Developing a Multiphysics Design Optimization Framework for Metallic Parts Made via AM

Project: Research project

Project Details


Statement A. Approved for public release; distribution is unlimited.While the use of design optimization tools has seen an increasesince the advancements in additive manufacturing (AM), a framework combining the multi-physics modeling capabilities of multidisciplinary design optimization (MDO) with the spatial exploration ability of topology optimization (TO) is needed to bring the benefits of AM to the many complex systems in development today. This work proposes the development of such a framework through three phases of development centered on two unique applications: (1) acoustic liners and (2) heat exchangers. The proposers have an on-going effort related to acoustic liners and plan to expand their work to heat exchangers to demonstrate the benefits of the multidisciplinary framework. These two applications will highlight the capability to perform MDO/TO on objects that must balance disparate physics to produce optimized designs that meet requirements. The following three phaseswill be carried out on both acoustic liners and heat exchangers.Phase 1 includes modeling the interacting physics present in both test cases using field-based surrogate models. Within a heat exchanger, the physics of heat transfer, fluid flow, and structural loading are all present; acoustic liners depend on the physics of fluid flow and pressure acoustics. Field-based models will allow for the application of these interacting physics at every point in the design domain. The use of surrogate models will reduce the time and cost of calculations.Phase 2 applies the system of field equations (developed in Phase 1) onto the design domain for the target application. The optimal geometry of the heat exchanger andacoustic liner will be generated through a surrogate-model-driven optimization process, such as conventional TO, which will determine the geometry layout within the given design domain in response to the applied physics.Phase 3 seeks to validate the framework forboth efficiency ofthe design process and the effectiveness of the generated output. The optimal geometries developed in Phase 2 will be manufactured through AM or other suitable techniques. These geometries (heat exchanger, acoustic liner) will undergo experimental testing to validate predicted performance. The data gathered from the experimental testing will be fed back to the modeling domain to improve the predictive capability of the process.The applications for this framework extend far beyond heat exchangers and acoustic liners. Any combination of interacting physics can be brought into the framework resulting in applicability for any number of DoD applications. For example, as used with fuel cells, interacting physics such as fluid flow, heat transfer, electrochemistry, and structural loading could be optimized simultaneously. Other fields of physics could extend this framework into optics, vibration damping, stealth applications, and more.Statement A. Approved for public release; distribution isunlimited.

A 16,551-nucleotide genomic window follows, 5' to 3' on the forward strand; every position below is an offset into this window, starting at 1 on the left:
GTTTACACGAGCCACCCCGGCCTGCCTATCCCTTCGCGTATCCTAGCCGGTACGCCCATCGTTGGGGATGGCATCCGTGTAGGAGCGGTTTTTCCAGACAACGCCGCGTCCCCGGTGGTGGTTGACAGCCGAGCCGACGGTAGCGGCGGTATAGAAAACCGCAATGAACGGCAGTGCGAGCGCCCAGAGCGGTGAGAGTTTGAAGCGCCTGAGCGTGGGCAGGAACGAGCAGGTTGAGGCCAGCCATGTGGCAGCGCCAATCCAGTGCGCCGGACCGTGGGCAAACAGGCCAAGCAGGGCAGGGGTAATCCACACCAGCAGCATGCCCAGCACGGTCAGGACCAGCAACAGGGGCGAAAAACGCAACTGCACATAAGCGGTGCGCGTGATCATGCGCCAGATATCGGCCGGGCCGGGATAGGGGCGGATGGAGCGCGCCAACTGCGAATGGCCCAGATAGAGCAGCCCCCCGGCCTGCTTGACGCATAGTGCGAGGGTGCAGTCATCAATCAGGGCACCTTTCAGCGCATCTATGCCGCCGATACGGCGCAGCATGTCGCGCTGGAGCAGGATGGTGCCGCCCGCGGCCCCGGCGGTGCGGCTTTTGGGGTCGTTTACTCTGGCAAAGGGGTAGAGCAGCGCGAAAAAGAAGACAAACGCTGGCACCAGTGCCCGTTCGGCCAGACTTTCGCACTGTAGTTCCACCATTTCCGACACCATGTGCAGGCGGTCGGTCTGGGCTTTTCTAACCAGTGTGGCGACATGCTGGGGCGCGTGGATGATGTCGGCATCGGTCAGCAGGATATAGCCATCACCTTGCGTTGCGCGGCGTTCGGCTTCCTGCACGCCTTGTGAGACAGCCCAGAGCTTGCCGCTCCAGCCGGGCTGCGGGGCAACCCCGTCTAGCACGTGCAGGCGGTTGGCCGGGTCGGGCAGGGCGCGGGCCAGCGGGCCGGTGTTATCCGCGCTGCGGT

Effective start/end date5/1/23 → …


  • U.S. Navy: $180,000.00


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